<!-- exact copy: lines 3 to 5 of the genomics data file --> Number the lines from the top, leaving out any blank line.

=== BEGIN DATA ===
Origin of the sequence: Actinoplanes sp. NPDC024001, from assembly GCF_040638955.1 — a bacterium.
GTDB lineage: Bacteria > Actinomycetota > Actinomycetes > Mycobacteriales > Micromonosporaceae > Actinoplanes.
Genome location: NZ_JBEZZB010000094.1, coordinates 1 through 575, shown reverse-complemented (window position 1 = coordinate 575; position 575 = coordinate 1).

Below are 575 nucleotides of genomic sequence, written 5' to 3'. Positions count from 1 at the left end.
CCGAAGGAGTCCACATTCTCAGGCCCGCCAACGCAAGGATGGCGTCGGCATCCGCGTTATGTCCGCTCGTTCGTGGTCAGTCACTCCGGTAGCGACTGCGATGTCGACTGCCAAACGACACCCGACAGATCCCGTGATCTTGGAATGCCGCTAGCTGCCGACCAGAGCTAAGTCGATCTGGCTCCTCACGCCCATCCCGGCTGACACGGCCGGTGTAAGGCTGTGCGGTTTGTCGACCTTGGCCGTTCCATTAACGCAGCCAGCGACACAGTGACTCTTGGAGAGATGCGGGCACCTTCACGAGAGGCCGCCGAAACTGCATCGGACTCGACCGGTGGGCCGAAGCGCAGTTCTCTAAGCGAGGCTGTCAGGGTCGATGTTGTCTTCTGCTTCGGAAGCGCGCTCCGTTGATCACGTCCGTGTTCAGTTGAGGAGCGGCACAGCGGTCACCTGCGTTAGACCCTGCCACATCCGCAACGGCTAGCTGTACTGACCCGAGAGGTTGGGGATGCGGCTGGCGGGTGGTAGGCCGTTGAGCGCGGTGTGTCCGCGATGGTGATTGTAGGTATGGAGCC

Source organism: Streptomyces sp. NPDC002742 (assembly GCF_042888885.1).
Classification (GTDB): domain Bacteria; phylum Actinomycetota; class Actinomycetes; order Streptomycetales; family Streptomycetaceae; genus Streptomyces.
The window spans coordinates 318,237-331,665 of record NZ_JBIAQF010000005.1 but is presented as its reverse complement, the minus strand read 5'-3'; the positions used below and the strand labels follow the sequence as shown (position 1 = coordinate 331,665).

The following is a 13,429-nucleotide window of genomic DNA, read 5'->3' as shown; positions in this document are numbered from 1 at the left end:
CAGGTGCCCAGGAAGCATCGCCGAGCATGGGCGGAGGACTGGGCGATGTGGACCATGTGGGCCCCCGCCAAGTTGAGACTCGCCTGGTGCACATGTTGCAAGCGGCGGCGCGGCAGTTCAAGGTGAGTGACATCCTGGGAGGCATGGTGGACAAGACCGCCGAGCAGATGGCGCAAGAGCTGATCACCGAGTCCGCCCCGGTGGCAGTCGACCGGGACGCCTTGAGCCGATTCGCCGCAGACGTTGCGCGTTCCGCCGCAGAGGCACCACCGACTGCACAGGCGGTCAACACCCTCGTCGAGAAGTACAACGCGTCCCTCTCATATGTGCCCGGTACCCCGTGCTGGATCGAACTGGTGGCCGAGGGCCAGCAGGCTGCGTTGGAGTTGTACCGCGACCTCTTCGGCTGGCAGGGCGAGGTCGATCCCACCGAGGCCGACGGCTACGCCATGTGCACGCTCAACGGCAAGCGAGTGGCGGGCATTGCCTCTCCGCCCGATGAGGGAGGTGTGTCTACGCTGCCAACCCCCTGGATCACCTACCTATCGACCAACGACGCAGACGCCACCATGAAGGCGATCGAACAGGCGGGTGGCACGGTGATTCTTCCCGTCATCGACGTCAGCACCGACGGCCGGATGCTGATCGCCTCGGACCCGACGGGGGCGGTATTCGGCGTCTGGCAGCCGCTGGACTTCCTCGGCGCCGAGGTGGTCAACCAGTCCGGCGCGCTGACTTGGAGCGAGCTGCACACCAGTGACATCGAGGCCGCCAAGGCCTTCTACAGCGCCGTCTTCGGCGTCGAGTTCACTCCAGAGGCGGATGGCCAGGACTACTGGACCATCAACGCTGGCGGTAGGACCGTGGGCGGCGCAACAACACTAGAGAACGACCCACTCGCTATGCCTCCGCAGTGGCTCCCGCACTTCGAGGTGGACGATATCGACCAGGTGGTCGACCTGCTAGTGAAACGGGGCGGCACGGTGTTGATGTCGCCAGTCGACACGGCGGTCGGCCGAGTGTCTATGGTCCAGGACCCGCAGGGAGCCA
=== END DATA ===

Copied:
Genome location: NZ_JBEZZB010000094.1, coordinates 1 through 575, shown reverse-complemented (window position 1 = coordinate 575; position 575 = coordinate 1).

Below are 575 nucleotides of genomic sequence, written 5' to 3'. Positions count from 1 at the left end.
CCGAAGGAGTCCACATTCTCAGGCCCGCCAACGCAAGGATGGCGTCGGCATCCGCGTTATGTCCGCTCGTTCGTGGTCAGTCACTCCGGTAGCGACTGCGATGTCGACTGCCAAACGACACCCGACAGATCCCGTGATCTTGGAATGCCGCTAGCTGCCGACCAGAGCTAAGTCGATCTGGCTCCTCACGCCCATCCCGGCTGACACGGCCGGTGTAAGGCTGTGCGGTTTGTCGACCTTGGCCGTTCCATTAACGCAGCCAGCGACACAGTGACTCTTGGAGAGATGCGGGCACCTTCACGAGAGGCCGCCGAAACTGCATCGGACTCGACCGGTGGGCCGAAGCGCAGTTCTCTAAGCGAGGCTGTCAGGGTCGATGTTGTCTTCTGCTTCGGAAGCGCGCTCCGTTGATCACGTCCGTGTTCAGTTGAGGAGCGGCACAGCGGTCACCTGCGTTAGACCCTGCCACATCCGCAACGGCTAGCTGTACTGACCCGAGAGGTTGGGGATGCGGCTGGCGGGTGGTAGGCCGTTGAGCGCGGTGTGTCCGCGATGGTGATTGTAGGTATGGAGCC